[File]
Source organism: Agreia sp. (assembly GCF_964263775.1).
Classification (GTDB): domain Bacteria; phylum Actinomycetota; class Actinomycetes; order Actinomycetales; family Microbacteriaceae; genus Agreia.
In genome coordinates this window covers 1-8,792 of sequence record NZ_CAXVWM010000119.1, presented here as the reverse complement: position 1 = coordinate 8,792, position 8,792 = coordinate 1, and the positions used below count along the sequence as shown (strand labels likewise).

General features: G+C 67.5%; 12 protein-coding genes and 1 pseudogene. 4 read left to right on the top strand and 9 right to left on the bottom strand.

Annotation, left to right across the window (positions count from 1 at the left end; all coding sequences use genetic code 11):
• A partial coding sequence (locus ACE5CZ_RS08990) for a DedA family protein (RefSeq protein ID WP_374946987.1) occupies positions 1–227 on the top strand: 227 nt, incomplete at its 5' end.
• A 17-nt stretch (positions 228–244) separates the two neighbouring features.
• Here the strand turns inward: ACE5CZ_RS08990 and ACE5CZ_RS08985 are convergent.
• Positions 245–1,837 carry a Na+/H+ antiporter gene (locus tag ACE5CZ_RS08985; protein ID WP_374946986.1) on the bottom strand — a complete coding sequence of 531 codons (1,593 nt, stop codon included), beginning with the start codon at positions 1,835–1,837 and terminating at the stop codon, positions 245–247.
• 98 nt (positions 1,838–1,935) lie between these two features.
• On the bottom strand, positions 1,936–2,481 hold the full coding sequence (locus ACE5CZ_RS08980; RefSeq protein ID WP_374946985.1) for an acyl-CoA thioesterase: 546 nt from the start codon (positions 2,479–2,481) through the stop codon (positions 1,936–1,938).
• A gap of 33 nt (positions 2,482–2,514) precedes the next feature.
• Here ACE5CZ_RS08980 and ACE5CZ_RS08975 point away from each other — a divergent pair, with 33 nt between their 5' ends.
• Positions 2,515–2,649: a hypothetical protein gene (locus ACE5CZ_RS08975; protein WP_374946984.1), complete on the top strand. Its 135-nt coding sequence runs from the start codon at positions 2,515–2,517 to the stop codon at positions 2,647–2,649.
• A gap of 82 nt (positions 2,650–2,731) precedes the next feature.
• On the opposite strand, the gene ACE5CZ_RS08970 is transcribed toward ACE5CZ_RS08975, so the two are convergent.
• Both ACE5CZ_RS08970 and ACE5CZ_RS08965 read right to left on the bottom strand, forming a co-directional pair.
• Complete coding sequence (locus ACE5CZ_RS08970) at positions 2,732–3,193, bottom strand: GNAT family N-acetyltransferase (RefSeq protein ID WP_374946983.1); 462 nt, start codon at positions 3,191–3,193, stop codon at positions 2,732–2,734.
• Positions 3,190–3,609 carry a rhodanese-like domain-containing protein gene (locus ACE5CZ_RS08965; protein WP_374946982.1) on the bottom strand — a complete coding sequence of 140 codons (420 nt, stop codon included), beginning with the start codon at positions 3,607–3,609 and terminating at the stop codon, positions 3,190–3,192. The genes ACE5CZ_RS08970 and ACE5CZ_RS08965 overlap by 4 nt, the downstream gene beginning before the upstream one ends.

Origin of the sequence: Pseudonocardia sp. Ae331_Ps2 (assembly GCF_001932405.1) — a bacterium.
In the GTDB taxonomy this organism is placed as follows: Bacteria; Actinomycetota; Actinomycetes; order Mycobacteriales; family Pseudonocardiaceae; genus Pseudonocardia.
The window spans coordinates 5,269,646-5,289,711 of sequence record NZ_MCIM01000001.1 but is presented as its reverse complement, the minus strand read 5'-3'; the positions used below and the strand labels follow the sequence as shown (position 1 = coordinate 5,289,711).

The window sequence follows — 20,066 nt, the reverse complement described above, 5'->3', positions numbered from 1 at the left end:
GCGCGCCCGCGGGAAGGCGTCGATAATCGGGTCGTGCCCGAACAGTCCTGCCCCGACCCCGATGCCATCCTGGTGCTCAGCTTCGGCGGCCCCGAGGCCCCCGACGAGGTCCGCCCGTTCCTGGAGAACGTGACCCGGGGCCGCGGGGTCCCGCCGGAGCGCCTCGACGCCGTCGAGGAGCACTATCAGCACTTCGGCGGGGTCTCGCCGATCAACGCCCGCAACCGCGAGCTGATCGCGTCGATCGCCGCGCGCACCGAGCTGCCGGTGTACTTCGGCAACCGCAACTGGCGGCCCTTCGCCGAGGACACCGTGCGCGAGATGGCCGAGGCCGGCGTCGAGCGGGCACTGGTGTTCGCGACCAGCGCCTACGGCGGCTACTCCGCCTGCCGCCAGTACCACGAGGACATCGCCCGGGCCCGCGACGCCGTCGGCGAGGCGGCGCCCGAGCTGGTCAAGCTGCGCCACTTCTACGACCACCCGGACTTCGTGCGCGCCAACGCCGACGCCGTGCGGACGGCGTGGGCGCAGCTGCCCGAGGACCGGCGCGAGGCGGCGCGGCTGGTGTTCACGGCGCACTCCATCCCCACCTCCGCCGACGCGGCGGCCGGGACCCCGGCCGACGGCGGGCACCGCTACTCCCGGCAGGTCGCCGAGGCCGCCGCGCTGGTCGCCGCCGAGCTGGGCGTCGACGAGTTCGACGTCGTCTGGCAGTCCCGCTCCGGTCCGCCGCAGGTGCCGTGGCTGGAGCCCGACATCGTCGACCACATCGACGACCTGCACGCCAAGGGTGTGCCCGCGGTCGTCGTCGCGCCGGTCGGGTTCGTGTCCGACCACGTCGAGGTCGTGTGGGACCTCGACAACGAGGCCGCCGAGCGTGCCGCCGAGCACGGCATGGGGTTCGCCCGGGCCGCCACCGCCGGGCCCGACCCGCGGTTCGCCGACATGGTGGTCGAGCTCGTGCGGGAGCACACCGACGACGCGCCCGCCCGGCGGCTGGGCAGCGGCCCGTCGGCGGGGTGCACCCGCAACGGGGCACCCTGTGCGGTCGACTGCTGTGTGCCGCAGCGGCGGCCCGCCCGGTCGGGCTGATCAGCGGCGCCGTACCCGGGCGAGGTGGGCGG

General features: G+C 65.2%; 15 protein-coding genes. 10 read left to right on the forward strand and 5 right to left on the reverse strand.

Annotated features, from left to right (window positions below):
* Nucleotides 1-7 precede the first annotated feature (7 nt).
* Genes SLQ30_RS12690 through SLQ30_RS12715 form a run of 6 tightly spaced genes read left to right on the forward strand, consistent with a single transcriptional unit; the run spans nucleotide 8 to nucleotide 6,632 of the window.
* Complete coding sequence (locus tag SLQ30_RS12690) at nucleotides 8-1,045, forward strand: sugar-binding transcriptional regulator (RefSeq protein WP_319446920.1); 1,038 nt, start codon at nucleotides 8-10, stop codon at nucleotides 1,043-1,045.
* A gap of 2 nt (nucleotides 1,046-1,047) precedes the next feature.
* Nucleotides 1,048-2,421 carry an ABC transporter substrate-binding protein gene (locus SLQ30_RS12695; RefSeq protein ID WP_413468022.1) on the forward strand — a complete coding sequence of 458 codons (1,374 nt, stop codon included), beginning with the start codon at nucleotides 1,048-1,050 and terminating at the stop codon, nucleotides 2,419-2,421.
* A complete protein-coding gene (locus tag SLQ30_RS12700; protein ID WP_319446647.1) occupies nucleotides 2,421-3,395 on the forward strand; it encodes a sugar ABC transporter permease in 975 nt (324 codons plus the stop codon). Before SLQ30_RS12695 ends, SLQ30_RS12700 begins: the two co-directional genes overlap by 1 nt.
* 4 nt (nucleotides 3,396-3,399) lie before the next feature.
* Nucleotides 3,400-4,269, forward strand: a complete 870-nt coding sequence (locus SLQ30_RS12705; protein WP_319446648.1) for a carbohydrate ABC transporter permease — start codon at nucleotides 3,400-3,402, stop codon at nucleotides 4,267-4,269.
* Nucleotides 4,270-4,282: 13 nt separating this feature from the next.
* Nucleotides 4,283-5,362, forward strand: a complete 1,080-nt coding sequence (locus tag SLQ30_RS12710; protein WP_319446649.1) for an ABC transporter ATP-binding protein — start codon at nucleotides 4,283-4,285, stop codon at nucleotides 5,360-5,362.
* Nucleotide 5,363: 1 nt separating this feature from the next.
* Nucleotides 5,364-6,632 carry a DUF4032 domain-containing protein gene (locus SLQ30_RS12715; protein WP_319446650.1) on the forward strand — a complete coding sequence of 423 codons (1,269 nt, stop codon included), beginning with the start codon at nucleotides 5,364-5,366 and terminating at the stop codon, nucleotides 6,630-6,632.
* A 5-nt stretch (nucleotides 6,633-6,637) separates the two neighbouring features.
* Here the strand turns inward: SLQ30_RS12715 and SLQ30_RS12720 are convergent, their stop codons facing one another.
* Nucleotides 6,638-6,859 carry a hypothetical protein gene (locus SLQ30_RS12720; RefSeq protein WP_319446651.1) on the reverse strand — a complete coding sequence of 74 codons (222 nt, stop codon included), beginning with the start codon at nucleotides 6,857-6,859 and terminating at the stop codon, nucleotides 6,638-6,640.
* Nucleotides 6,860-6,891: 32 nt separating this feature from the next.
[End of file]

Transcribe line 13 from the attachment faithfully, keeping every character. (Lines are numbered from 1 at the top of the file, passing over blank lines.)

• Here ACE5CZ_RS08980 and ACE5CZ_RS08975 point away from each other — a divergent pair, with 33 nt between their 5' ends.